I contacted the troupe leader, Vivienne VaVoom, and told her I did aerial dance and wanted to learn more about burlesque. Vivienne invited me to come watch their next show and when I did I instantly fell in love. The burlesque show had the character and quirk of musical theatre with the acceptance of performers of different shapes and sizes. I met with Vivienne after the show and told her my story and dance background.

Now, you have to keep in mind that this was back in the day, burlesque was still quite underground and unknown in Denver, and I was able to get into burlesque performance differently than what you do now. But back then Vivienne just said, “why don’t you bring two routines and perform in our next show?” And I gladly accepted!

 

“I was always fascinated with trying to surprise the audience.”

 

I used my dance and musical theatre training, developed two routines, came down to the bar (where they snuck me in the side door as I was still only 20 at the time) and performed my very first burlesque acts. Vivienne and the troupe liked what I did, they asked me to join the troupe and I performed with them for the next several years.

From there my aim was always to try and blend my dance/circus training with burlesque as seamlessly as possible. I’m sure I didn’t always succeed in this, but what true artist ever does? But my intention was always to have the different art forms flow together and create routines that were true hybrids of striptease and air/circus dancing. I also create straight aerial and straight burlesque routines, but have become most known for my aerial burlesque fusion.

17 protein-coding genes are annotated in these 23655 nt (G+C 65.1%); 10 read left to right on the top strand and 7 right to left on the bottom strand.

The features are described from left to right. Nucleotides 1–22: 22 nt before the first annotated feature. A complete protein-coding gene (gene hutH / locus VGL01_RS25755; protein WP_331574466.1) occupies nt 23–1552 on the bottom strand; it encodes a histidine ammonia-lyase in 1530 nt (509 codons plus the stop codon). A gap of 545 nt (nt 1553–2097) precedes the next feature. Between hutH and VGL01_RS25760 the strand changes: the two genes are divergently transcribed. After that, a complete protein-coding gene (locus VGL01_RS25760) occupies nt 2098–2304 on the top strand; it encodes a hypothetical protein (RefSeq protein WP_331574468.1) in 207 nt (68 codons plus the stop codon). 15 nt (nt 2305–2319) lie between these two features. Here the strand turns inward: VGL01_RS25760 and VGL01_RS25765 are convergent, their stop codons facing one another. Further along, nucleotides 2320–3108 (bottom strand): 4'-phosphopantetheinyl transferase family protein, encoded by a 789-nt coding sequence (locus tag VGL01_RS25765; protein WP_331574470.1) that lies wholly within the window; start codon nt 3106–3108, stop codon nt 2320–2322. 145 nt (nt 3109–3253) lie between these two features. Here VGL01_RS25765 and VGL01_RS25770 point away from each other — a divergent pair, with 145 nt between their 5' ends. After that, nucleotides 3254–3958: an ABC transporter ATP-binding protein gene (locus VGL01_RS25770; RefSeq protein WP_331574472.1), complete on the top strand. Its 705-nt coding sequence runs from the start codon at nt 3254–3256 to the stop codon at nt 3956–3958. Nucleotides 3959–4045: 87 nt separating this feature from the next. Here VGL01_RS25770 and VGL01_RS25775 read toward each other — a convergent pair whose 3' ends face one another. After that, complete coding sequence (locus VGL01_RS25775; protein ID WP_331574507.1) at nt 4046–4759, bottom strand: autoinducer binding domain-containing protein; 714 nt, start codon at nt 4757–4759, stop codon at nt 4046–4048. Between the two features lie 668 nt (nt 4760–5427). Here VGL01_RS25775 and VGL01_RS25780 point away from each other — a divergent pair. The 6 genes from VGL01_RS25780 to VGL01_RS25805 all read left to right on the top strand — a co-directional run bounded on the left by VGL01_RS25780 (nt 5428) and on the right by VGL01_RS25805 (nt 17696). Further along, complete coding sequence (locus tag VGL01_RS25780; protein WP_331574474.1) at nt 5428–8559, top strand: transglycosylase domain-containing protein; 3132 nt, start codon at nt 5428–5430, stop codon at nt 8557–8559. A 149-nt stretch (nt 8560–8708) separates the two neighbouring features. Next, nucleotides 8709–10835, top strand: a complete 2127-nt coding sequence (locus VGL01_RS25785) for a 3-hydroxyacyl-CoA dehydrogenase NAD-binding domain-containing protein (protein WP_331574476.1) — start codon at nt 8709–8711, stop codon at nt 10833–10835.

I was always fascinated with trying to surprise the audience. Show them something they’ve never seen before. Sometimes that meant experimenting with moves I could do on a folding chair (like my signature stocking removal) or deconstructing feather fans to create my original design (which I call the Midnite Finger Fans). Being innovative (or attempting to be innovative) was always something that kept me inspired and interested. So I think my style and approach to burlesque really stemmed from those two driving forces, fusion and innovation.

More recently though I’m finding that my inspiration is coming more from playing with vulnerability onstage. I’m curious and excited to see how my style continues to shift as the focus of what stirs me in performance continues to morph!


The second Milan Extraordinaire takes place on 25-27 November. For full information, check out the official website.

Why You Should Choose Trainspotting

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Choose Trainspotting. Choose the Vaults. Choose interactive theatre. Choose a dash back to the last Summer of Love. Choose a loud rave. Choose to wear earplugs (one pair of, supplied). Choose strong nudity. Choose dark humour. Choose heavy Scottish accents with no fucking subtitles. Choose an awesome soundtrack. Choose to dive into a world of drugs, sex, death and job interviews. Choose the best bits of Irvine Welsh’s seminal novel enacted with conviction and character by a cast who commit every fibre of their being to the production.